Behavior Intervention Plan for Tantrums

Abstract

E.J. is an 8-year-old boy who was diagnosed with autism and referred to the Functional Behavior Analysis that revealed tantrums as interfering behavior. It is suggested that his tantrums occur when he fails to obtain peers’ attention to satisfy the need for sameness. This paper presents the behavior intervention plan based on differential reinforcement and communication training strategies. Mastery, generalization, and maintenance criteria are identified to ensure the consistency of treatment.

Functional Assessment

E.J. is an 8-year-old male student that was referred to the Functional Behavior Analysis (FBA) by his teacher, Ms. Murano. Based on the Functional Assessment Screening Tool (FAST) and interviews with parents and teachers, it is found that the student engages in tantrums predominantly in the first half of the day. It was also noted that this interfering behavior often appears as a response to asking him to complete academic tasks. During the latter part of the day, the student has choice time and shows significantly less number of tantrums. Also, E.J.’s tantrums occur before his intention to have the attention of his peers. The functional assessment allows for concluding that auto-reinforcement of the target interfering behavior can be changed by redirecting the student’s attention and using the replacement behaviors.

Target Behaviors for Increase and Decrease

In children with autism, tantrums appear as the consequence of the fact that his or her needs for information, an item, or sameness were not met. In the given case, E.J. seems to practice tantrums because of the inability to receive attention from his peers in the class. The target behavior to decrease is tantrums and associated expressions, such as crying, lying on the floor, and so on. It is expected to replace this dysfunctional behavior by increasing the student’s ability to ask for the required attention or an item (Cooper, Heron, & Heward, 2014). The behavior intervention plan aims to provide the basis for mastering such skills as raising a hand or using vocal identifiers instead of tantrums. It is preferable to achieve socially-appropriate forms of clarifying needs and intentions for E.J. The non-examples of target behavior include rumbling, poking or pushing others, and screaming.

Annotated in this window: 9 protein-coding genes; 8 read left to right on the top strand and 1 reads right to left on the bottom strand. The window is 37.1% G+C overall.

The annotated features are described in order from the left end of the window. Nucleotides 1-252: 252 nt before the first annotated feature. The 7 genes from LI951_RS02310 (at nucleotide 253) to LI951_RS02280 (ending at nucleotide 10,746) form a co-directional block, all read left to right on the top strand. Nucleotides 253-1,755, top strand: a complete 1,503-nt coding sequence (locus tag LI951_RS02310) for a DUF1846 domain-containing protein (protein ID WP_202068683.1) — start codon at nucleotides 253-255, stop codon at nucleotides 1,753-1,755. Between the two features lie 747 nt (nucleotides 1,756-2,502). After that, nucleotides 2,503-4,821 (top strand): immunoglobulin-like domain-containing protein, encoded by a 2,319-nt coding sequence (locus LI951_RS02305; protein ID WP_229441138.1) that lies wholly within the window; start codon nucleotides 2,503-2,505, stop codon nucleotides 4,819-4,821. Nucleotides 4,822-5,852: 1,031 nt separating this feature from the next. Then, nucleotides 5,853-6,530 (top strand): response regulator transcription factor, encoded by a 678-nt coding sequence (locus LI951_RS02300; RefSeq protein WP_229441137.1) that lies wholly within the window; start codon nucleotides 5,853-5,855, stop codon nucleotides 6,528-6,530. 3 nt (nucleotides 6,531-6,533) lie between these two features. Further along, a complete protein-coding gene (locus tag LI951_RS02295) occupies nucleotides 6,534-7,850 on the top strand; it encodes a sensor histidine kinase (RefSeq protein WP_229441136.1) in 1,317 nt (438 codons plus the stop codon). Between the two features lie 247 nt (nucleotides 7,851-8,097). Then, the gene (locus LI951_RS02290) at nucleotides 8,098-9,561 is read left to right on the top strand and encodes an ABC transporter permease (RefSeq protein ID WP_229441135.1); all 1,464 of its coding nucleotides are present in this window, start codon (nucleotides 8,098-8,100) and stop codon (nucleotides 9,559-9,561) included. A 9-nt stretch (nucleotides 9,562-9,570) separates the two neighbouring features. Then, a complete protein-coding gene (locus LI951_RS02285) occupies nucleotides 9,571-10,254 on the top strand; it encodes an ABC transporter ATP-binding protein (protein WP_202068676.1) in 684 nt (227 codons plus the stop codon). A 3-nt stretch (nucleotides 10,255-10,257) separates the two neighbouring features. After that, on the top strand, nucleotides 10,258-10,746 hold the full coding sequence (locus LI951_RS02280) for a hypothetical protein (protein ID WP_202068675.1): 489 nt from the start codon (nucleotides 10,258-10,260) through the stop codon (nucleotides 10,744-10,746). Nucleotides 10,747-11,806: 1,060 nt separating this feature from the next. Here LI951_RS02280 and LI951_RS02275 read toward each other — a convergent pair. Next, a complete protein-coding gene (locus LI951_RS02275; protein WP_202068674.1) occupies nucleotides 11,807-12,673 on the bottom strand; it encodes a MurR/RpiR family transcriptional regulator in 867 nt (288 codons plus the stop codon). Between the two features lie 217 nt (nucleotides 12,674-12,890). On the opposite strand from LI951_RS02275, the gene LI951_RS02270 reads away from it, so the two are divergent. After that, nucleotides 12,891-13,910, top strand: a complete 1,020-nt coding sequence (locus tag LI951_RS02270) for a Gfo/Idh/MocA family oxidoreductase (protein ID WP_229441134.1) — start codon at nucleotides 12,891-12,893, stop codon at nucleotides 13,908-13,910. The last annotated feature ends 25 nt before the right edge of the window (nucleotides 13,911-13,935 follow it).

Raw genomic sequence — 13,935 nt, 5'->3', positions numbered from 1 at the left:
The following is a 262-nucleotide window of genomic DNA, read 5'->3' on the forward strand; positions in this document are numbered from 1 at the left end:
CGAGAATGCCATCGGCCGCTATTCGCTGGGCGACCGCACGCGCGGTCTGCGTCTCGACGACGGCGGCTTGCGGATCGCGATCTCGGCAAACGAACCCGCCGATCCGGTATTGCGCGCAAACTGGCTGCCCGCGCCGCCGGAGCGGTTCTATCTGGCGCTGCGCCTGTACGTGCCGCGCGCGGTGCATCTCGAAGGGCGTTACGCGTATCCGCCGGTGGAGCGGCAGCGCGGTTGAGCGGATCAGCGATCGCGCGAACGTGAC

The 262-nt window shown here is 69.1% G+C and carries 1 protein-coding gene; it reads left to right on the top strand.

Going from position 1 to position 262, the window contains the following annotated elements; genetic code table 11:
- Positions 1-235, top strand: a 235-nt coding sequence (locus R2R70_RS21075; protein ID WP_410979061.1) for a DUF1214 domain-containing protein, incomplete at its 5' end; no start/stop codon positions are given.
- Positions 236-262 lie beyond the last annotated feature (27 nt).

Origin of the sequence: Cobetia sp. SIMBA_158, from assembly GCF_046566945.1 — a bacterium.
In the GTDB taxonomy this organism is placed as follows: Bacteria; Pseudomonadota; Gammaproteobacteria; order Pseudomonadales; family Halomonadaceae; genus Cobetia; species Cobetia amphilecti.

Proactive and Reactive Intervention Strategies

The strategy of differential reinforcement is the main idea of this behavior intervention plan that involves both reactive and proactive approaches. Every time the student shows the signs of the upcoming tantrum case, he will be offered to use vocal explanations or raise his hand. While following these suggestions, he will be granted tokens in terms of positive reinforcement. The list of activities that are preferable for this particular student will be designed in advance and given to the student. In case of tantrums, positive reinforcement will be withdrawn, which is a reactive strategy to discourage unwanted behaviors. The application of differential reinforcement is likely to activate E.J.’s pro-social behaviors while decreasing challenging ones. To ensure treatment continuity, the identified intervention will be first adopted at home and then implemented in school settings as well.

The assistance of parents is required in the adaptation of children with autism not only at home, but also on the street and at school. By persistently and gently overcoming E.J.’s resistance and unwillingness to communicate, parents should ultimately make it clear to the child that it is possible for him to communicate in words, play with peers, and so on. A clear and logical chain must be formed in the minds of children, such as that poor behavior will lead to bad consequences that will occur regardless of other factors. Considering that the chose student is non-vocal, he should be given the instruments to interact with teachers and peers. For example, the iPad or the Picture Exchange Communication System can be applied to this child to help him in handling his communication challenges. Every time the student wants to receive peer attention, he will be aided by the teacher or paraprofessional to refer to the chosen communication instrument.